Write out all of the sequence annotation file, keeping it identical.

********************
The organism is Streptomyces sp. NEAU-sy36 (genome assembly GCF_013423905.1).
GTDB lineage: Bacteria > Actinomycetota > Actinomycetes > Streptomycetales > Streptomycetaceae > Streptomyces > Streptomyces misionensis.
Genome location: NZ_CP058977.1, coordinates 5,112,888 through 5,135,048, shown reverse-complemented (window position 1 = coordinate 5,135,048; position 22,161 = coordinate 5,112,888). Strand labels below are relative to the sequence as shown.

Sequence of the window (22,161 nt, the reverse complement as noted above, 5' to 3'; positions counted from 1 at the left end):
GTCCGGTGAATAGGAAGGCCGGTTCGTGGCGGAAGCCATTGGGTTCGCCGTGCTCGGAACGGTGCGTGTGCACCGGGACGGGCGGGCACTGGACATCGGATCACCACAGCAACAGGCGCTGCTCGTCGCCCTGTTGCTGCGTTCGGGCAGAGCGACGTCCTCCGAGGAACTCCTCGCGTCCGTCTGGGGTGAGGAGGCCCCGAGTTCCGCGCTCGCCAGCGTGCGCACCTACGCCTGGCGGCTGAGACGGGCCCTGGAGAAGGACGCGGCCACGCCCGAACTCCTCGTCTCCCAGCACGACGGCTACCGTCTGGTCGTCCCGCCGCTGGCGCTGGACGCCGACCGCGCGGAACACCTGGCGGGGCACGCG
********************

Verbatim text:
The organism is Streptomyces sp. NEAU-sy36 (genome assembly GCF_013423905.1).
GTDB lineage: Bacteria > Actinomycetota > Actinomycetes > Streptomycetales > Streptomycetaceae > Streptomyces > Streptomyces misionensis.
Genome location: NZ_CP058977.1, coordinates 5,112,888 through 5,135,048, shown reverse-complemented (window position 1 = coordinate 5,135,048; position 22,161 = coordinate 5,112,888). Strand labels below are relative to the sequence as shown.

Sequence of the window (22,161 nt, the reverse complement as noted above, 5' to 3'; positions counted from 1 at the left end):
GTCCGGTGAATAGGAAGGCCGGTTCGTGGCGGAAGCCATTGGGTTCGCCGTGCTCGGAACGGTGCGTGTGCACCGGGACGGGCGGGCACTGGACATCGGATCACCACAGCAACAGGCGCTGCTCGTCGCCCTGTTGCTGCGTTCGGGCAGAGCGACGTCCTCCGAGGAACTCCTCGCGTCCGTCTGGGGTGAGGAGGCCCCGAGTTCCGCGCTCGCCAGCGTGCGCACCTACGCCTGGCGGCTGAGACGGGCCCTGGAGAAGGACGCGGCCACGCCCGAACTCCTCGTCTCCCAGCACGACGGCTACCGTCTGGTCGTCCCGCCGCTGGCGCTGGACGCCGACCGCGCGGAACACCTGGCGGGGCACGCG